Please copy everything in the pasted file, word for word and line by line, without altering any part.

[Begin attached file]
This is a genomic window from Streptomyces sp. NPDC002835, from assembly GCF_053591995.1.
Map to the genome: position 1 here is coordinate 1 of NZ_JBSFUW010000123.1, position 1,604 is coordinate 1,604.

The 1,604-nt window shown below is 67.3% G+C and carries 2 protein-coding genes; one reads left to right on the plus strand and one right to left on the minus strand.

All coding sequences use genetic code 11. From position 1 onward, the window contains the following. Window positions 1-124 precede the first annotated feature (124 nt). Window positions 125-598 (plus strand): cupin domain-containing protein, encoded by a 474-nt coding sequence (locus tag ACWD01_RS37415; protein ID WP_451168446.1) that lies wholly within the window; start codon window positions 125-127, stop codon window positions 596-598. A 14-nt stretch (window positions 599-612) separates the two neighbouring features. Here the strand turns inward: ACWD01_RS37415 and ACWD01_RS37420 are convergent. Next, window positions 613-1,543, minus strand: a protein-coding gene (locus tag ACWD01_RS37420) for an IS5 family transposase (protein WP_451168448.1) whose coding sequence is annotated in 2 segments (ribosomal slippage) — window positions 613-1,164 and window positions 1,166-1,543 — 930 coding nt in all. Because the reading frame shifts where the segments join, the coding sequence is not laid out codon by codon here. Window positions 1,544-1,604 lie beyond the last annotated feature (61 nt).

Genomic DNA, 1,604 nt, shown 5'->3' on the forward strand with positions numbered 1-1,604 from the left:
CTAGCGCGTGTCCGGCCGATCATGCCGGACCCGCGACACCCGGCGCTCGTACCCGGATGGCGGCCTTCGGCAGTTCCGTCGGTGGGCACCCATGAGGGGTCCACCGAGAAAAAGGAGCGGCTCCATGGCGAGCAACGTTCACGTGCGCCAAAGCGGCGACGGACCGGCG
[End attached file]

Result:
This is a genomic window from Streptomyces sp. NPDC002835, from assembly GCF_053591995.1.
Map to the genome: position 1 here is coordinate 1 of NZ_JBSFUW010000123.1, position 1,604 is coordinate 1,604.

The 1,604-nt window shown below is 67.3% G+C and carries 2 protein-coding genes; one reads left to right on the plus strand and one right to left on the minus strand.

All coding sequences use genetic code 11. From position 1 onward, the window contains the following. Window positions 1-124 precede the first annotated feature (124 nt). Window positions 125-598 (plus strand): cupin domain-containing protein, encoded by a 474-nt coding sequence (locus tag ACWD01_RS37415; protein ID WP_451168446.1) that lies wholly within the window; start codon window positions 125-127, stop codon window positions 596-598. A 14-nt stretch (window positions 599-612) separates the two neighbouring features. Here the strand turns inward: ACWD01_RS37415 and ACWD01_RS37420 are convergent. Next, window positions 613-1,543, minus strand: a protein-coding gene (locus tag ACWD01_RS37420) for an IS5 family transposase (protein WP_451168448.1) whose coding sequence is annotated in 2 segments (ribosomal slippage) — window positions 613-1,164 and window positions 1,166-1,543 — 930 coding nt in all. Because the reading frame shifts where the segments join, the coding sequence is not laid out codon by codon here. Window positions 1,544-1,604 lie beyond the last annotated feature (61 nt).

Genomic DNA, 1,604 nt, shown 5'->3' on the forward strand with positions numbered 1-1,604 from the left:
CTAGCGCGTGTCCGGCCGATCATGCCGGACCCGCGACACCCGGCGCTCGTACCCGGATGGCGGCCTTCGGCAGTTCCGTCGGTGGGCACCCATGAGGGGTCCACCGAGAAAAAGGAGCGGCTCCATGGCGAGCAACGTTCACGTGCGCCAAAGCGGCGACGGACCGGCG